Statement by the Minister of Public Safety, Democratic Institutions and Intergovernmental Affairs on World Day Against Trafficking in Persons
“Today, on World Day Against Trafficking in Persons, we join countries across the globe to bring attention to this devastating crime.
This year’s theme focuses on reaching every victim and leaving no one behind. We know incidents of human trafficking continue to go underreported, right here at home and around the world. Traffickers control victims using force or threats − whether it be physical, mental or emotional abuse or manipulation − leaving victims living in fear and afraid to come forward. We know that many people don’t understand the crime, what to look for, or what to do if they suspect it. On this international day of awareness, I call on all Canadians to take the time to educate yourself on the signs of human trafficking, and if you see or experience something that doesn’t seem right, get support or report it through the national hotline.
Fighting human trafficking, identifying and supporting victims and survivors and addressing root causes is a collective effort. Everyone has a role to play. Our government continues to take action through the National Strategy to Combat Human Trafficking. As of 2020, the Government of Canada has committed upwards of $22 million over four years for more than 60 organizations across Canada that are working to prevent human trafficking both for the purpose of labour and sexual exploitation, and support at-risk populations, victims and survivors. These organizations provide a full spectrum of services including, providing transition and second stage housing, mental health, employment and legal aid, as well as training, tools and assistance to gain financial independence.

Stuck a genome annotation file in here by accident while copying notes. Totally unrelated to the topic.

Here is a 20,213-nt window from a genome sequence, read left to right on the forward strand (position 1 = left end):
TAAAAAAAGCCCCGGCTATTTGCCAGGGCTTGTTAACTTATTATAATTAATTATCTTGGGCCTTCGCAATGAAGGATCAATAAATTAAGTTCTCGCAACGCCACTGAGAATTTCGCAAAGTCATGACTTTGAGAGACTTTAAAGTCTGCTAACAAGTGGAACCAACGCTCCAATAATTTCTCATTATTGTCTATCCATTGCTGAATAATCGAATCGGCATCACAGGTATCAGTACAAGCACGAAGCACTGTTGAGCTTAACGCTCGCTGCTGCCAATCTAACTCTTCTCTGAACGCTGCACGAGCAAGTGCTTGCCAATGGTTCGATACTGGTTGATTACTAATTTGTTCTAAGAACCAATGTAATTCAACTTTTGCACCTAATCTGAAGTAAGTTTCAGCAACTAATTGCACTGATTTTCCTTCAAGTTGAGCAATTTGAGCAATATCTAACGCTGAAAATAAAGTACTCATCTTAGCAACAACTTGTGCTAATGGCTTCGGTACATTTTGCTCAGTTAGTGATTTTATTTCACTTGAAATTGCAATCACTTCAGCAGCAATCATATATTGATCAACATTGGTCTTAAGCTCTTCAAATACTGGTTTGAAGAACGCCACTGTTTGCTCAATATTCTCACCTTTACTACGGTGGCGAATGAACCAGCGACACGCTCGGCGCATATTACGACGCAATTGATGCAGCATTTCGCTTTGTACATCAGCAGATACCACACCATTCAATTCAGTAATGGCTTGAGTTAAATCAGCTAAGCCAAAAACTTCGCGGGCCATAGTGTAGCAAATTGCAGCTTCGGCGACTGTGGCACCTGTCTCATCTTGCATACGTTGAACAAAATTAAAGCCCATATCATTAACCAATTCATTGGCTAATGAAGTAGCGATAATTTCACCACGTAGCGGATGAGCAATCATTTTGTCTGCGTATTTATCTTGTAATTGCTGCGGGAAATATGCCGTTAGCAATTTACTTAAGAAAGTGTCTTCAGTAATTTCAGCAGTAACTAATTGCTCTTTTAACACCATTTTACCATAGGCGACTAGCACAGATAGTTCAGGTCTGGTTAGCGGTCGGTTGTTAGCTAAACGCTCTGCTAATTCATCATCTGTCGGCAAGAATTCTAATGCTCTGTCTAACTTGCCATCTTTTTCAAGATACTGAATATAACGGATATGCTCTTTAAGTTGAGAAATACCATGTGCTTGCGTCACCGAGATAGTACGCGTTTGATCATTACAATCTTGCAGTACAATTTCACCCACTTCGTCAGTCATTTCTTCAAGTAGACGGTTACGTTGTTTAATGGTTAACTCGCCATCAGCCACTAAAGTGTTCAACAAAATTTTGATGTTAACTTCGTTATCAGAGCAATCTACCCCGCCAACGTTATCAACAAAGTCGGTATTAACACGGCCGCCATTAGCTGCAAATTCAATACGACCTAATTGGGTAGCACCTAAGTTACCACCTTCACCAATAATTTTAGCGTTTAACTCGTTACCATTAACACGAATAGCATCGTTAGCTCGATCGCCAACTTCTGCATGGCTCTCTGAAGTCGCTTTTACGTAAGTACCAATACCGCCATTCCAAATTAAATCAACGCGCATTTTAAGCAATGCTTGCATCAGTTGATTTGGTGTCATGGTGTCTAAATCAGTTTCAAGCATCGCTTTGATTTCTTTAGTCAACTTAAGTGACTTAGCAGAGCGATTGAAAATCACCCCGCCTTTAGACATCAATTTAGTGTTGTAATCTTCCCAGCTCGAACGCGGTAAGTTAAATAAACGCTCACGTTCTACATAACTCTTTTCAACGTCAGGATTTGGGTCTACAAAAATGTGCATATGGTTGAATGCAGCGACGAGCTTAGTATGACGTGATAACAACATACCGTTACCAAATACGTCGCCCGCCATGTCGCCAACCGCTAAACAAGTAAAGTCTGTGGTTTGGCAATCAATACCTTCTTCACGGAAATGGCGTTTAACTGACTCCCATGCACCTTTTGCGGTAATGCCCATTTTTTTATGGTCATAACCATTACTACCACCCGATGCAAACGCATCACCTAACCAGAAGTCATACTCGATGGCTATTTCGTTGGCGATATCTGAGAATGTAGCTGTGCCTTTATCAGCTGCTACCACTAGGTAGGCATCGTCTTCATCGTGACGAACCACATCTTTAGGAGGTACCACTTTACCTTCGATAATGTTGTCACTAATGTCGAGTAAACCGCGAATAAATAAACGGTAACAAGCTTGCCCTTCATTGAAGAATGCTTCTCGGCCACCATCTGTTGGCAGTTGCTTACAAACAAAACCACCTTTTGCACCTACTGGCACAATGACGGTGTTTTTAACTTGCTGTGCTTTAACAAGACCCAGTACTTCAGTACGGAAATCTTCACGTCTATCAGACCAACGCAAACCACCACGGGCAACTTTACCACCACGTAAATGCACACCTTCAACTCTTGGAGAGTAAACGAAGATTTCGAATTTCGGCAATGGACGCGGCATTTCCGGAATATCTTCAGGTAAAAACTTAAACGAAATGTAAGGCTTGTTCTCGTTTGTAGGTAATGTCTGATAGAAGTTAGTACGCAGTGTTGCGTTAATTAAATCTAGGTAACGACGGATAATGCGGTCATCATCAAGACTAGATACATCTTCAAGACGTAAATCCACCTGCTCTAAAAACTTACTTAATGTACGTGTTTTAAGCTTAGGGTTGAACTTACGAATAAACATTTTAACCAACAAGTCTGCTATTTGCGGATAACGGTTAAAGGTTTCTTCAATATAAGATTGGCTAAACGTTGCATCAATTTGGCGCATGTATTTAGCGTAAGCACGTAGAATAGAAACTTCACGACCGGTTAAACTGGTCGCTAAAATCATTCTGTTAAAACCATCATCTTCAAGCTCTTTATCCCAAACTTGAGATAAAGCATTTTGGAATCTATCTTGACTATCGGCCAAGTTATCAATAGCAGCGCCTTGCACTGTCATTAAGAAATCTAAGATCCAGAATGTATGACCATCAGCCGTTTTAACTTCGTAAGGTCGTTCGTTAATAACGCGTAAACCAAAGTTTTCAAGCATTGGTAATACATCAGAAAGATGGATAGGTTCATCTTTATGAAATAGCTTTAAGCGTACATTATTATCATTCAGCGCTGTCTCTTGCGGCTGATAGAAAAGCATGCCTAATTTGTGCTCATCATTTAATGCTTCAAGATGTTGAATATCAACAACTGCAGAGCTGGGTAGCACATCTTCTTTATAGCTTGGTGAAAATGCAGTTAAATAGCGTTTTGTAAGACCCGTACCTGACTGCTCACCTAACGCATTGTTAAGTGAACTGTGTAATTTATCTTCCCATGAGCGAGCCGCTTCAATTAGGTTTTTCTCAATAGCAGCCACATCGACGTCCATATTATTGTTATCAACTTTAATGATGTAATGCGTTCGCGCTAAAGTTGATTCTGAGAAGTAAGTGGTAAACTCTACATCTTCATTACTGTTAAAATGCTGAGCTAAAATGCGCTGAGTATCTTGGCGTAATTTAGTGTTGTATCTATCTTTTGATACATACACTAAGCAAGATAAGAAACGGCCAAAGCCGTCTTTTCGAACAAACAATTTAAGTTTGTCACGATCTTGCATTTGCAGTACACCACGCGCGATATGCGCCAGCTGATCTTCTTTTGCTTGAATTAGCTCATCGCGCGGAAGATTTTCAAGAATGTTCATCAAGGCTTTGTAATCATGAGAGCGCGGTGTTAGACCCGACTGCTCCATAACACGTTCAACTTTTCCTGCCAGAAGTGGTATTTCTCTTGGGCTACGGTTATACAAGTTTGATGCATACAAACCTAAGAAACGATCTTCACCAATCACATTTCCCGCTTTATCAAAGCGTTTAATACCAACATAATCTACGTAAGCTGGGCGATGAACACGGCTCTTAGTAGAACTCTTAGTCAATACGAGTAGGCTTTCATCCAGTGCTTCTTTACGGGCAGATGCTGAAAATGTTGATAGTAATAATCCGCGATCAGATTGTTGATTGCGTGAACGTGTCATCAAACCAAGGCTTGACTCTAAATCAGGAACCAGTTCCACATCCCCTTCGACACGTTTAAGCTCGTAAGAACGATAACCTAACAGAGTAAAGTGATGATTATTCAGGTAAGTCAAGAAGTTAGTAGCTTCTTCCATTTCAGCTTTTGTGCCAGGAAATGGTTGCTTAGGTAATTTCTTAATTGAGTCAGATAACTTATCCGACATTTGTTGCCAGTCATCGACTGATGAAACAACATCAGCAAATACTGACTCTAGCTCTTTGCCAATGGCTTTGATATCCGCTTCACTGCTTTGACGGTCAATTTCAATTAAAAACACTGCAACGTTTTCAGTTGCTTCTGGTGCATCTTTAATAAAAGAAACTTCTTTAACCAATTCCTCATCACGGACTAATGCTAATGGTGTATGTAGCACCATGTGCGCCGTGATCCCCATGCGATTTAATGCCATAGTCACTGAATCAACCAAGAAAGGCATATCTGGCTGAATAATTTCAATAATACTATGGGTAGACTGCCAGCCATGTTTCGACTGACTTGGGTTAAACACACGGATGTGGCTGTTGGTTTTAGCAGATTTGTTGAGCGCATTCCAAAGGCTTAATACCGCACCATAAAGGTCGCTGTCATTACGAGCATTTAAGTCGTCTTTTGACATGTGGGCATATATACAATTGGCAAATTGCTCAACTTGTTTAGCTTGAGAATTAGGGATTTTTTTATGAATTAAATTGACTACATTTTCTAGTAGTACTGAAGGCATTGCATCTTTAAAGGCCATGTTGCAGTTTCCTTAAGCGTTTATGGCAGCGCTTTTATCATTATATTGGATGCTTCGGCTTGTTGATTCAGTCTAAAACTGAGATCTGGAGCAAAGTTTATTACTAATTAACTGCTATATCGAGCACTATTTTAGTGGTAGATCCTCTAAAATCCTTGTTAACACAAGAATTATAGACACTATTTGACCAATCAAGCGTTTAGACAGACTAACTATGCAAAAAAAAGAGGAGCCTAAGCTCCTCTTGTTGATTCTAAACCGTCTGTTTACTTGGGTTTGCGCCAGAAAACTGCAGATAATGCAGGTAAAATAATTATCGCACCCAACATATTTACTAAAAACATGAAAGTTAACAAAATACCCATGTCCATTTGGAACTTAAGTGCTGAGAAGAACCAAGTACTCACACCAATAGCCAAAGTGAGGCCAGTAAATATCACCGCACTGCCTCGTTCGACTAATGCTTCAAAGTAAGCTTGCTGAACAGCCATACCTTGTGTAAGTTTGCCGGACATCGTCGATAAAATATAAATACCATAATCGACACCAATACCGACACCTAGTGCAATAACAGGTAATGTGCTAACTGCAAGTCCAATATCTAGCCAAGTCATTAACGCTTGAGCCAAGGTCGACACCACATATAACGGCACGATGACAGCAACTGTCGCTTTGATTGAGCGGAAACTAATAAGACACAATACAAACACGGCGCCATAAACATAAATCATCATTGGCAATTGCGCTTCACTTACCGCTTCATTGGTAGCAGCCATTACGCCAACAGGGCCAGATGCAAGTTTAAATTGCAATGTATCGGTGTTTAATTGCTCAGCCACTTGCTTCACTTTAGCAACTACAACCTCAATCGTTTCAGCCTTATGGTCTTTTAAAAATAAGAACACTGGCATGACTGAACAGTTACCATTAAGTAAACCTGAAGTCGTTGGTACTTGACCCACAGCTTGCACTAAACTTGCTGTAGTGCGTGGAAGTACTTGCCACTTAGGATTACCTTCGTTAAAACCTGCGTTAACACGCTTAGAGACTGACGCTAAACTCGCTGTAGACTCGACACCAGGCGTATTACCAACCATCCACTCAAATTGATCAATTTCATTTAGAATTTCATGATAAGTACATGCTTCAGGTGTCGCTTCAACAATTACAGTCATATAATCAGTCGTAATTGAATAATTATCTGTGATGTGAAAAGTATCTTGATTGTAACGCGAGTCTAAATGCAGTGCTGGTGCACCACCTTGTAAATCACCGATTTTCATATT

In June, Canada once again received a top-tier rating in a global ranking of governments’ efforts to tackle human trafficking, led by the United States. I am pleased to highlight our global leadership on this issue, however, we know there is still work to do. Building on this strong foundation, we will continue to advance approaches that are trauma-informed, culturally-relevant and in-step with the needs of those with lived experience.
On this World Day Against Trafficking in Persons, we reaffirm our commitment to fighting this crime in all its forms, and above all, to supporting victims and empowering survivors to reclaim their independence, so they can go on to live healthy and productive lives.”
- Canadian Human Trafficking Hotline
- United Nations World Day Against Trafficking in Persons
- What is Human Trafficking? Learn what to look for
- National Strategy to Combat Human Trafficking
- FINTRAC provides additional money laundering indicators associated with human trafficking for sexual exploitation in support of Project Protect
Director of Communications
Office of the Minister of Public Safety
Public Safety Canada
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